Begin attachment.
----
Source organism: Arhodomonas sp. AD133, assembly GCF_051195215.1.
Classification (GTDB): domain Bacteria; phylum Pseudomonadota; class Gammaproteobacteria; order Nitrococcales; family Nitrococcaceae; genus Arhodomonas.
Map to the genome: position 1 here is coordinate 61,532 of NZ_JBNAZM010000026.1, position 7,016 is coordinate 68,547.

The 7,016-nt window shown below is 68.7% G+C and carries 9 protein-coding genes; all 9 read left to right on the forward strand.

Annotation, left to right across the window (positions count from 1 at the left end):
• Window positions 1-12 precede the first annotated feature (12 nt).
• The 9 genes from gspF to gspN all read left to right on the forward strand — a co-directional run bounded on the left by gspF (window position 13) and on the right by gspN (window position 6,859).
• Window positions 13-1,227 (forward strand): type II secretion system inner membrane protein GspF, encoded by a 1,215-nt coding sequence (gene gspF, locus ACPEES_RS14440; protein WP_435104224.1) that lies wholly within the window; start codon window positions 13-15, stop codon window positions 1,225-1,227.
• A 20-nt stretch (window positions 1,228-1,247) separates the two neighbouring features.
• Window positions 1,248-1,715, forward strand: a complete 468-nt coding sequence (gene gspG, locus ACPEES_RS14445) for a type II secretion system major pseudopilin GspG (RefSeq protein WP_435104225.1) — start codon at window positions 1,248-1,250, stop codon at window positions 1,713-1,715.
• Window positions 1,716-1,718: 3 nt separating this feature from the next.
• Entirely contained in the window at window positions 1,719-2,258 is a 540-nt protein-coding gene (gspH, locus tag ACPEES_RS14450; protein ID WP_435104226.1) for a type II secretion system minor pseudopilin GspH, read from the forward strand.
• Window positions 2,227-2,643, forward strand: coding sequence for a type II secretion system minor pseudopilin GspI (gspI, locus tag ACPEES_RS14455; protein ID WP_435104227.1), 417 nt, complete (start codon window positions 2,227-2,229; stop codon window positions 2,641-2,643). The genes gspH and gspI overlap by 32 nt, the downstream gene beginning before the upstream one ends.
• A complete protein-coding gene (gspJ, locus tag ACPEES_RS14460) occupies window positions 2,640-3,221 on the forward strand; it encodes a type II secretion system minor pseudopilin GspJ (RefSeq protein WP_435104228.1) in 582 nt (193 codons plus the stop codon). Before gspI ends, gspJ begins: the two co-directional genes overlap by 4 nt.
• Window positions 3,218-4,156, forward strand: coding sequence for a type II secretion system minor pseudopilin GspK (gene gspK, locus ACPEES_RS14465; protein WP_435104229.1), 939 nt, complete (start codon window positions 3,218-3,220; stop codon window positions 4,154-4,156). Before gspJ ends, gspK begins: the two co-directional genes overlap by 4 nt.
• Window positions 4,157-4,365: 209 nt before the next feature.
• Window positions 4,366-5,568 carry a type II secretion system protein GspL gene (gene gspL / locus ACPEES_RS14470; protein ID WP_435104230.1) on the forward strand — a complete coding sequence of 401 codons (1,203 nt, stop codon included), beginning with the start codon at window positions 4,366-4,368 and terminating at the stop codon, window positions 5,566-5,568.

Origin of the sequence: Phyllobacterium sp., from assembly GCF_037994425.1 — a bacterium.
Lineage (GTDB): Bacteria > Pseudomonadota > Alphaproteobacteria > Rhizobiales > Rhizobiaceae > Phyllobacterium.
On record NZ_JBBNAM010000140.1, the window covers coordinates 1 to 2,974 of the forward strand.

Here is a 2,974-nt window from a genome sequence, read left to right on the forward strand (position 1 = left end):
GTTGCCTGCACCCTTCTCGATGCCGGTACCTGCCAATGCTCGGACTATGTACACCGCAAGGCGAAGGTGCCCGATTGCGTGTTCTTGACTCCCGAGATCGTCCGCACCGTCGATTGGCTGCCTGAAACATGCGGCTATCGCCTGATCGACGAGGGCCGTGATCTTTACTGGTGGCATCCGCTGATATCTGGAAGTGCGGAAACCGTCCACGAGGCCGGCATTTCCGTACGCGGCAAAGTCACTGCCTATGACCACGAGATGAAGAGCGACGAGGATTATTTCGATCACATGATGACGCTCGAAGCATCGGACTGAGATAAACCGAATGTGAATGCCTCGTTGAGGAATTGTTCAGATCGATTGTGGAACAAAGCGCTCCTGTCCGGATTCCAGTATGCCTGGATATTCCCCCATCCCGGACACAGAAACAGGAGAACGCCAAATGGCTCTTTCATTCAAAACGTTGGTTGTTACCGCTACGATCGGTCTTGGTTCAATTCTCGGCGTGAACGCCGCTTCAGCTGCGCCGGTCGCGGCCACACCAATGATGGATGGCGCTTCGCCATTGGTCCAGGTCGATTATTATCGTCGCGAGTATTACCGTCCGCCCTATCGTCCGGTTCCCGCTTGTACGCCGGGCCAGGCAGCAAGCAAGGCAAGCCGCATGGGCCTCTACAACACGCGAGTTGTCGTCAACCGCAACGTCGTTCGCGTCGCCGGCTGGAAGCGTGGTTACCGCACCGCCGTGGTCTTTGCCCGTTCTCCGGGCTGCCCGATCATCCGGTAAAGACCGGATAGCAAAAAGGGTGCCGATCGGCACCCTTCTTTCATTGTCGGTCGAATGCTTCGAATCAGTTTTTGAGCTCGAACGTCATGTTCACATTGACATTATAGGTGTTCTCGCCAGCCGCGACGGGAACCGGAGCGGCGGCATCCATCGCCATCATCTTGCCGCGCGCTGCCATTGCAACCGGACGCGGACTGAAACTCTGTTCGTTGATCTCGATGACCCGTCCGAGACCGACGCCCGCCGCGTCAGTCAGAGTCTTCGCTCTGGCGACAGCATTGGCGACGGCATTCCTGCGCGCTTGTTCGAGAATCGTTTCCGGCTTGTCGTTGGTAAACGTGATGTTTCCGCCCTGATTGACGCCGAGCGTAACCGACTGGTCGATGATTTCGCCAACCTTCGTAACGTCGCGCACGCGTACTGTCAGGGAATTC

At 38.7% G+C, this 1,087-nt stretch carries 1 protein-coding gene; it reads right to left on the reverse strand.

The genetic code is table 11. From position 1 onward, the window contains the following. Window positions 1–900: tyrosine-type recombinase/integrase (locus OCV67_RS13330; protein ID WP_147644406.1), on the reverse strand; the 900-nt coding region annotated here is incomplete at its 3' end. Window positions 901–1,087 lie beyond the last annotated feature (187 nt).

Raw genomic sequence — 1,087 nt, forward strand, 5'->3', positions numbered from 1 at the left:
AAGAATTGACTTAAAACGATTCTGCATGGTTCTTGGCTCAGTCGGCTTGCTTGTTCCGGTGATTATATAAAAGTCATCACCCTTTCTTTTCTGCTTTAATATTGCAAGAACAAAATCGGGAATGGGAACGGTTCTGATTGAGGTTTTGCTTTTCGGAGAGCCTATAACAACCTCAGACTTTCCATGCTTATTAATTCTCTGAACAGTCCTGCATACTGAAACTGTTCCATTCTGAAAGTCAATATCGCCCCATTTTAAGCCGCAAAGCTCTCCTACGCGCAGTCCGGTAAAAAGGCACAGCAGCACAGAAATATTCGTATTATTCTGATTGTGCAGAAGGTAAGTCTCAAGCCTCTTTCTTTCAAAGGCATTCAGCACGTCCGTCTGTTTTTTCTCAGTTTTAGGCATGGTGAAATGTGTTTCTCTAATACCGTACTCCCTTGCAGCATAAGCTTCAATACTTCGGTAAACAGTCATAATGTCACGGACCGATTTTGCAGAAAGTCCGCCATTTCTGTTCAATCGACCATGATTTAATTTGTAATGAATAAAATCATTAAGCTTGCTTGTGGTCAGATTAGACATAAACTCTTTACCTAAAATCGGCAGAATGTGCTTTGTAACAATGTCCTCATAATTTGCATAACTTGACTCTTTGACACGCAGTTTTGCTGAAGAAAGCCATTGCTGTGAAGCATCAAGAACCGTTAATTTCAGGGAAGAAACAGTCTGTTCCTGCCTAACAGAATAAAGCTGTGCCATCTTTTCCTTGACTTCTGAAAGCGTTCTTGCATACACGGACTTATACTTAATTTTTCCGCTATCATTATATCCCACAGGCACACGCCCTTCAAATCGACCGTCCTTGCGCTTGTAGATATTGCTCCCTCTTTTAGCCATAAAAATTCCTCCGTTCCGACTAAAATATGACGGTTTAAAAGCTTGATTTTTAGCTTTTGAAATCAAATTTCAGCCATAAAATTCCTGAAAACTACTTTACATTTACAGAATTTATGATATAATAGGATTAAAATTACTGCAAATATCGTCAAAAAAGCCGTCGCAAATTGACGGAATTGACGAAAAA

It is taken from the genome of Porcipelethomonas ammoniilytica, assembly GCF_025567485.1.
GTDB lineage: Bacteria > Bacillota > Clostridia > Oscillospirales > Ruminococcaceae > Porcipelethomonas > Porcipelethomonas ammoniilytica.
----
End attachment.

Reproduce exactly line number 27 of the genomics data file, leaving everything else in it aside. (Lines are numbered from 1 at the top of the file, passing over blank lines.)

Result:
It is taken from the genome of Porcipelethomonas ammoniilytica, assembly GCF_025567485.1.